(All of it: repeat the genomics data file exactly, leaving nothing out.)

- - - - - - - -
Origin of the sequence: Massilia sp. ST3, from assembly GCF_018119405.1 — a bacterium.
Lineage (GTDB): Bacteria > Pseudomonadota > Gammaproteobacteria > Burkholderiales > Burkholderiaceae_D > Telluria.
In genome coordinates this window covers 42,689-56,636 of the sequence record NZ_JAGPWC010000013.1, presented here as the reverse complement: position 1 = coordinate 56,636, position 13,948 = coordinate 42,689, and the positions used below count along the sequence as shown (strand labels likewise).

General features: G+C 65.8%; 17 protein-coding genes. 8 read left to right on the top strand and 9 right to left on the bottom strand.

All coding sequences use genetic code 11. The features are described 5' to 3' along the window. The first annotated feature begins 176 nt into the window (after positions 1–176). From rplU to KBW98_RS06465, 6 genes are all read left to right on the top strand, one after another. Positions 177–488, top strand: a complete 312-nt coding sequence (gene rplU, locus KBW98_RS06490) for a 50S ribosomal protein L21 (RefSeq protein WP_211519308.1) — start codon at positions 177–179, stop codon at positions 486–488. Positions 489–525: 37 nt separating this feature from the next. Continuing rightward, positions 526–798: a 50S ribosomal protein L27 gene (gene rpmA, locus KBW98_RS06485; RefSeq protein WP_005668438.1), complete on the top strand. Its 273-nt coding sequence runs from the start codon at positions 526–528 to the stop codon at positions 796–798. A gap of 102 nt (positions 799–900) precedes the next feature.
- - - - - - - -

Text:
Origin of the sequence: Massilia sp. ST3, from assembly GCF_018119405.1 — a bacterium.
Lineage (GTDB): Bacteria > Pseudomonadota > Gammaproteobacteria > Burkholderiales > Burkholderiaceae_D > Telluria.
In genome coordinates this window covers 42,689-56,636 of the sequence record NZ_JAGPWC010000013.1, presented here as the reverse complement: position 1 = coordinate 56,636, position 13,948 = coordinate 42,689, and the positions used below count along the sequence as shown (strand labels likewise).

General features: G+C 65.8%; 17 protein-coding genes. 8 read left to right on the top strand and 9 right to left on the bottom strand.

All coding sequences use genetic code 11. The features are described 5' to 3' along the window. The first annotated feature begins 176 nt into the window (after positions 1–176). From rplU to KBW98_RS06465, 6 genes are all read left to right on the top strand, one after another. Positions 177–488, top strand: a complete 312-nt coding sequence (gene rplU, locus KBW98_RS06490) for a 50S ribosomal protein L21 (RefSeq protein WP_211519308.1) — start codon at positions 177–179, stop codon at positions 486–488. Positions 489–525: 37 nt separating this feature from the next. Continuing rightward, positions 526–798: a 50S ribosomal protein L27 gene (gene rpmA, locus KBW98_RS06485; RefSeq protein WP_005668438.1), complete on the top strand. Its 273-nt coding sequence runs from the start codon at positions 526–528 to the stop codon at positions 796–798. A gap of 102 nt (positions 799–900) precedes the next feature.